Kanchanaburi, Reaching Delphi, coffee, Thailand
I wish I had a garden like this

We bought a small basket offering called Chalomboon in the hotel. Inside it were fruits, rice, soup, and a drink for monks who visited on their boat in the early mornings. We didn't know we had to preorder them, but the hotel staff prepared a pack for us just in time. 

Kanchanaburi, Reaching Delphi, coffee, Thailand
Thoughtfully packed

When the monk arrived at the hotel’s pier, he took our offerings, recited a few mantras, and offered us his blessings in return. The hotel staff on duty guided us through the rituals.

Kanchanaburi, Reaching Delphi, coffee, Thailand
Dad and me offering Chalomboon 

Things to Do around Kanchanaburi

After receiving the monk’s blessings, we explored more of the town. Given our limited time in Kanchanaburi, we explored only some of the highlights.

Drive (or Cycle) around Town

With just a few hours to spare, Mr. Ning drove us around the town, passing by the War Cemetery, a memorial to some six thousand Allied prisoners of war, the Death Railway Museum, the JEATH War Museum, and the giant raintree.

Kanchanaburi, Reaching Delphi, coffee, Thailand
Come on mate, get on your bike

Visit the River Kwai Bridge

One cannot leave Kanchanaburi without seeing the iconic bridge over the river. 

Kanchanaburi, Reaching Delphi, coffee, Thailand
All are welcome here


Like many other visitors, we anxiously waited for the train to cross at approximately 5:30 p.m. After that, we treated ourselves to a nice cold coconut milk drink.

Kanchanaburi, Reaching Delphi, coffee, Thailand
There's the 5.30pm. On time!

Visit a Night Market

All towns in Thailand are famous for their night markets, and we visited one here too. We indulged in local fruits at the market and bought some of the famous black rice to take home.

Kanchanaburi Skywalk

When we reached the skywalk, it was already closed. Nevertheless, it is a hugely popular place for locals to hang out and chill at night. The skywalk is a new addition to the town. It officially opened in September 2022. The Skywalk was built along the Kwae Yaï River, where the three rivers of Kanchanaburi—Mae Klong, Phachi, and Kwae Yaï—meet, offering a panoramic view of the river and the mountains nearby.

Visit Buddhist Temples

The more famous temples in Kanchanaburi include Wat Tham Suea (The Tiger Cave Temple), Tham Khao Noi (Vietnamese Pagoda), and Wat Ban Tham (Dragon's Head Cave Temple). We skipped these and decided to visit another wat on our way to Sai Yok National Park.

Kanchanaburi, Reaching Delphi, coffee, Thailand
Is this a Nona? Es is checking her out

Visit Lord Vishnu Narai Tirumala Balaji Temple

This breathtaking Hindu temple is about an hour from Kanchanaburi town. It is in the Sai Yok district of Kanchanaburi province. The locals refer to this temple as the Buddhist Balaji Temple. Inside the temple stands a huge Balaji deity.

Kanchanaburi, Reaching Delphi, coffee, Thailand
Narai Tirumala Balaji Temple

Visit a National Park

The most famous national parks in this district are Erawan National Park and Sai Yok National Park. Sai Yok National Park is around a hundred kilometres northwest of Kanchanaburi. The main attractions here include the Khwae Noi River and the Sai Yok Lek Waterfall.

Kanchanaburi, Reaching Delphi, coffee, Thailand
At the foot of the falls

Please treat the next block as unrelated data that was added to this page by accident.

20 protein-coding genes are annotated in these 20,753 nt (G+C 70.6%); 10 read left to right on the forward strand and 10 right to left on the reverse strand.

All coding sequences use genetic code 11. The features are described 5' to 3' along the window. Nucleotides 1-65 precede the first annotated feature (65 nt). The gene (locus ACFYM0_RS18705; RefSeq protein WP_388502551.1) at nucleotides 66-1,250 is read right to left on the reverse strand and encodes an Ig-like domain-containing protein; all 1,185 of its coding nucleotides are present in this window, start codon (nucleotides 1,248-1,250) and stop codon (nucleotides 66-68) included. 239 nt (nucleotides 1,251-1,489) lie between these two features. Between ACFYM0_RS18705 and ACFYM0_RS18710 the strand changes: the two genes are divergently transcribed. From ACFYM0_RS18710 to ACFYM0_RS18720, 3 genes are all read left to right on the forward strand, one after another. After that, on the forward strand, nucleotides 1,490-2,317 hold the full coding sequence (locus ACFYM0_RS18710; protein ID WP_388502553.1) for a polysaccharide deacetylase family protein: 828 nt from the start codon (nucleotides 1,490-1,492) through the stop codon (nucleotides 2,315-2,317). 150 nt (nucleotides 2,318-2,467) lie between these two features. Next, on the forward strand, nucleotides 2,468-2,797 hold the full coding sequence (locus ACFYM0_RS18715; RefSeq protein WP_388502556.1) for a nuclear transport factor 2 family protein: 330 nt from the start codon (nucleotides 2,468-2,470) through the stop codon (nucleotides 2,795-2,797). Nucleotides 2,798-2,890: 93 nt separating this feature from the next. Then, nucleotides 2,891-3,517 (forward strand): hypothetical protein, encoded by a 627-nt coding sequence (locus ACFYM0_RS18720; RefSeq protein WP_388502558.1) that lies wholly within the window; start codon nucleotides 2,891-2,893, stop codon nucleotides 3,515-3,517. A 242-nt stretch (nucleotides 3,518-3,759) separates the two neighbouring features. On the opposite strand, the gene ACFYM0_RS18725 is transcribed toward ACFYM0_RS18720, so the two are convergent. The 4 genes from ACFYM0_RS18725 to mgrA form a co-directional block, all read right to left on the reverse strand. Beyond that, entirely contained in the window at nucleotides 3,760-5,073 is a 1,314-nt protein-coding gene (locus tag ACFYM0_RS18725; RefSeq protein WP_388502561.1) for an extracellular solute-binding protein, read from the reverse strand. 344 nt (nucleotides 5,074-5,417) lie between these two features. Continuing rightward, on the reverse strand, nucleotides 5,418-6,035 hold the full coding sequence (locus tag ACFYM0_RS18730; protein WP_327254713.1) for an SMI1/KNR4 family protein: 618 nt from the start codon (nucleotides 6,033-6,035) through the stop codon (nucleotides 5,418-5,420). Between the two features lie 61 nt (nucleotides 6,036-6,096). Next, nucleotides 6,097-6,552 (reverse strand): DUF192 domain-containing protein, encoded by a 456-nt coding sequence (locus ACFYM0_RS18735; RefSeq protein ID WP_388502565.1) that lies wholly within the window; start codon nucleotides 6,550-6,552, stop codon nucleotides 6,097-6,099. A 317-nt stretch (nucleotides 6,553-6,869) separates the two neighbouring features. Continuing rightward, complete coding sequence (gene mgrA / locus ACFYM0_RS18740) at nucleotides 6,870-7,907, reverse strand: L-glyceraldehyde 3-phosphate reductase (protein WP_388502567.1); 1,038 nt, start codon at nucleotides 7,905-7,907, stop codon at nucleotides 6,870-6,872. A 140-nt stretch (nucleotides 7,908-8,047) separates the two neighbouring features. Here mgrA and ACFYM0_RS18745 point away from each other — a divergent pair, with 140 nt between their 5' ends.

We went to the waterfalls at Sai Yok National Park. Anand and his family (his wife Abhi, their little twins Valli and Adhiti, and son Sentil) arrived from Bangkok to join us on the second day, which included the national park and temple visits. Over at the falls, there were moments of shall-we or shall-we-not get into the water, and alas, everyone surrendered to the call with clothes on! Seeing them resist the initial temptation was hilarious, but it all worked well. Plus, it was good that we all brought a change of clothes.

Look, the twins even meditated under the cooling flow of water.

Kanchanaburi, Reaching Delphi, coffee, Thailand
 Excuse me, we are taking a break right now

We were at the park on a busy weekend and were not alone. Many other local families and their friends were there, and like us, they were enjoying a relaxing day off. Abhi had prepared a scrumptious lunch feast, which we enjoyed by the serene falls. 

Kanchanaburi, Reaching Delphi, coffee, Thailand
At Sai Yok Noi National Park


After lunch, Natraj and I also got a good foot massage while Anand prepared hot smoked corn! 

Kanchanaburi, Reaching Delphi, coffee, Thailand
Who wants hot roasted corn?

After satisfyingly soaking in the serenity and calmness of Kanchanaburi and eating delicious, spiced corn, it was time to head back to the bustling city of Bangkok. 

Kanchanaburi, Reaching Delphi, coffee, Thailand
Natraj's having a go with reflexology

Grab  Some Coffee

I saw plenty of cafes and coffee shops on my way to Kanchanaburi and in the town. I wish I had space to try them, but I met my caffeine quota relatively early at the hotel.  

Kanchanaburi, Reaching Delphi, coffee, Thailand
Coffee with a view

Kanchanaburi is a mysterious and hidden town, near but yet so far away from the bustling capital. Leaving behind the pain of its past, the town is a stopping point for nature and adventure seekers today. Kanchanaburi had once seen sadness and grief for the many lives lost at the river but is not letting that hinder it from drawing in more positive people and energy. It is a valuable lesson for those of us, too, who have lost loved ones near and far, and we must make the best of what we have now.

Counting Stars, Reaching Delphi. I am glad we finally visited Kanchanaburi and met our families there. It was a perfect start to the holiday season. Kanchanaburi, the gem of Kwai.

Kanchanaburi, Reaching Delphi, coffee, Thailand
Till we meet again, Kanchanaburi 💖